At the entrance to the St Martin’s Church yard there is a rather curious pagan symbol that has no real business being there, right next to a Christian Church. It’s a standing stone carved into the shape of a female figure known as La Gran’mere du Chimquiere (Grandmother of the cemetery). What is more there’s a second such stone outside the Castel Church. So where did they come from and why are they outside 2 island churches ?

 The Making of La Gran’mere du Chimquiere

La Gran’mere stands to a height of 1.65m and has been carved in two phases. The first phase was a stylised human figure depicting breasts above curved arms with a lower girdle and probably dates c 2500-1800 BC. If her outline seems crudely simple, we must remember that they were shaped by pounding with other stones in an age when metal tools were unknown (or at least, not in common use).

At a much later date, perhaps in the Roman period, the upper part was totally remodelled so that the figure was given a distinct face in a frame of curls. There also appears to be some form of hood or ribbed short cape which has a central row of domed buttons.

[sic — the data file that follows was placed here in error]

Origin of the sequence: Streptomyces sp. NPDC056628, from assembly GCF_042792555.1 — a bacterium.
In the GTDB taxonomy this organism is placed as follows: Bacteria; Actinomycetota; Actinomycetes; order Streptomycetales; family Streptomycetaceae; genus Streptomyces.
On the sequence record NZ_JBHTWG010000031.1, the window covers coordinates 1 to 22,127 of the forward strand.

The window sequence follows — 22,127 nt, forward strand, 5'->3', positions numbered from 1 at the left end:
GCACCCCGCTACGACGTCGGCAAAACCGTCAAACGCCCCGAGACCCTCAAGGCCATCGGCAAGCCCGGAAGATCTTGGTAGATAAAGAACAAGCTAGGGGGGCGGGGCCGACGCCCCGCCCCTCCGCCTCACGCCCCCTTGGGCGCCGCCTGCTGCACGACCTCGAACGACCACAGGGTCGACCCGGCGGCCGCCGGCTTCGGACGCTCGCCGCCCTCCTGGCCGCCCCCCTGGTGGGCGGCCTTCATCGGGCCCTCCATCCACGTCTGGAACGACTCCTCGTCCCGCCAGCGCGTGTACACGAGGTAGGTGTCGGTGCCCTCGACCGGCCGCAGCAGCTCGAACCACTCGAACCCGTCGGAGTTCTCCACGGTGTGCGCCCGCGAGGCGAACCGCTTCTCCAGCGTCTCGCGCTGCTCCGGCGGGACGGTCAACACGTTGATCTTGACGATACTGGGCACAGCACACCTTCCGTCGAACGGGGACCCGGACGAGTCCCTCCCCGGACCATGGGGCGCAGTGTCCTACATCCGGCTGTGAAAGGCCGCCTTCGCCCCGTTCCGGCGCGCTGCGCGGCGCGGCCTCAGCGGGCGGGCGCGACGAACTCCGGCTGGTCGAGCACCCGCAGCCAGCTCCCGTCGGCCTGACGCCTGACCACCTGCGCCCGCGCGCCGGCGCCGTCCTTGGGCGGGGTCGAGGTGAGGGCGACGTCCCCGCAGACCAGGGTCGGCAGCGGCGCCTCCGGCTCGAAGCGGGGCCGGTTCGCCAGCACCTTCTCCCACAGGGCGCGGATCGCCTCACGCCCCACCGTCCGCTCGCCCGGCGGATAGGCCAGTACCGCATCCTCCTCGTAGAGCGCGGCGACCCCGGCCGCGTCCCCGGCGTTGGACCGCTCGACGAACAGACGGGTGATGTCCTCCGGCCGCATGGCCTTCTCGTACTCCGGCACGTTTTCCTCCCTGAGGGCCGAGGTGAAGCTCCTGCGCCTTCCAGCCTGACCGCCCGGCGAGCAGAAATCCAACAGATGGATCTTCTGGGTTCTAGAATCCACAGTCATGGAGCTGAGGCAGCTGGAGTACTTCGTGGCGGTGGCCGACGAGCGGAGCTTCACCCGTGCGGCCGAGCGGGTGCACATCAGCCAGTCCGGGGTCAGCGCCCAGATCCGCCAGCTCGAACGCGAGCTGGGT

During the 19th century the warden of the church had her broken in half because he believed that local people shouldn’t be paying respects to a pagan idol. After a huge outcry he put her back together again – but she retains an ugly crack across her middle to this day.

 Why is She Located Outside the Church?

Its original location is unknown. Some records suggest that it stood within the churchyard prior to 1815 but was subsequently remove from the sacred precincts the Church yard entrance.

She seems to represent the archetypal fertility goddess.

 Guernsey Folklore

Guernsey people seem to revere the Gran’mere even today.

One such ‘belief’ is that such figures deserved to receive little gifts of food, drink, coins or particularly flowers. This brings good luck. Newly married couples often seek a ‘blessing’ from La Gran’ Mere as they leave the churchyard.

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